THREE STATIONS by Martin Cruz Smith

Book Quote:

“During the day Three Stations was in constant motion, a Circus Maximus with cars…. Drunks were everywhere, but hard to see because they were as gray as the pavement they sprawled on. They were bandaged or bloody or on crutches like casualties of war…. At Three Stations the crippled, outcast and usually hidden member of society gathered like the Court of Miracles only without the miracles.”

Book Review:

Review by Eleanor Bukowsky (AUG 23, 2010)

In Martin Cruz Smith’s Three Stations, Arkady Kyrilovich Renko, Senior Investigator of Important Cases, may be nearing the end of his career. He has a bitter enemy in Prosecutor Zurin, who detests Renko’s tendency to “disregard orders and overstep [his] authority.” Zurin “exemplified the modest ambition of a cork…. He floated and survived.” When Renko and his perennially inebriated buddy, Sergeant Victor Orlov (“the smell of vodka came off him like heat from a stove”) look into the suspicious death of a beautiful young woman, they are ordered to declare the case a drug overdose and drop the matter. Ever the maverick, Renko decides to find the killer and worry about the consequences later.

The novel also features Maya Ivanova Pospelova, a fifteen-year-old prostitute who adores her beautiful newborn infant, Katya. Maya is “a stick figure in torn jeans and a bomber jacket the texture of cardboard, her hair dyed a fiery red.” She runs away from the club where she works, taking the baby with her. A pair of vicious thugs will surely kill Maya if they catch up with her. Sadly, when she reaches Moscow, Maya awakens from a deep sleep to discover that her baby has been taken from her. On the run with no resources, the desperate girl turns to Zhenya, Arkady’s friend, who is also fifteen and a chess hustler. Zhenya feels protective towards Maya, and he risks his own safety to do what he can to keep her alive.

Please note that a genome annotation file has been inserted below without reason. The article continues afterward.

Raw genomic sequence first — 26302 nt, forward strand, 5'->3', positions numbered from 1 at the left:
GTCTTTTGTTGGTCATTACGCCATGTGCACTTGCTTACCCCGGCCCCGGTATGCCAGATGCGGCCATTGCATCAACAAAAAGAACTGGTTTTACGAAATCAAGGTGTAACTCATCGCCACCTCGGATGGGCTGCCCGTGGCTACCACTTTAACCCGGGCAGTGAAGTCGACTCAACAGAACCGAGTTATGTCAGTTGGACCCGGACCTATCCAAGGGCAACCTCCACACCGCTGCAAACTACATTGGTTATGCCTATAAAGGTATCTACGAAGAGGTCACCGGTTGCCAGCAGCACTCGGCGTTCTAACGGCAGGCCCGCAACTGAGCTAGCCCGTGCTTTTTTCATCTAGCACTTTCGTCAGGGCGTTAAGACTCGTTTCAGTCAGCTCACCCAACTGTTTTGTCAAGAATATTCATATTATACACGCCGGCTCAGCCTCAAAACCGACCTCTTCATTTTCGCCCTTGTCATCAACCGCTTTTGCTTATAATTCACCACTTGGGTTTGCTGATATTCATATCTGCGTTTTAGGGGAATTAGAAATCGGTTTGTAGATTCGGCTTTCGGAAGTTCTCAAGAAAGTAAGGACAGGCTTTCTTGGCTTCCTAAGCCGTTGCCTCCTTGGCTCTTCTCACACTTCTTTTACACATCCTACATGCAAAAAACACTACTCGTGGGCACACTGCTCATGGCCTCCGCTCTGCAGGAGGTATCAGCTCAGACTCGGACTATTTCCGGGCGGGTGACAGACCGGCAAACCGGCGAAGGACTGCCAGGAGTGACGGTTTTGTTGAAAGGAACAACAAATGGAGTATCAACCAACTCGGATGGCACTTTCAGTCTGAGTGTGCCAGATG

The strength of Three Stations lies in its vivid characterizations, sharp and darkly humorous dialogue, and magnificent descriptive writing. Smith depicts a Moscow that resembles a fading lady of the evening. She appears attractive until you take a closer look. Then, her pitted skin, heavy-lidded eyes, and sagging body reveal the rot and decadence that lie beneath the surface. Moscow’s flashy exterior is a thin veil covering a multitude of horrors–drug use, rampant alcoholism, poverty, homelessness, and untreated mental illness. Oligarchs and ruthless politicians amass wealth and power, caring for no one but themselves. Corruption is everywhere; to have integrity is to be a fool.

Although the plot is a bit too hectic and far-fetched, readers will root for the spunky and determined Maya, the compassionate and honest Renko, and the good-hearted Zhenya. Smith’s cynicism about the ability of Muscovites to survive in a society gone mad is offset by his depiction of stalwart people like Arkady Renko. Although it would be easier for Renko to turn in his credentials and spend time reading novels and smelling the roses, he stubbornly persists in taking on the system and helping those who are in no position to help themselves.

AMAZON READER RATING: stars-3-5from 157 readers
PUBLISHER: Simon & Schuster (August 17, 2010)
REVIEWER: Eleanor Bukowsky
AUTHOR WEBSITE: Martin Cruz Smith
EXTRAS: AudioВ Excerpt
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August 23, 2010 В· Judi Clark В· No Comments
Tags: ,  В· Posted in: Class - Race - Gender, Russia, Sleuths Series, y Award Winning Author

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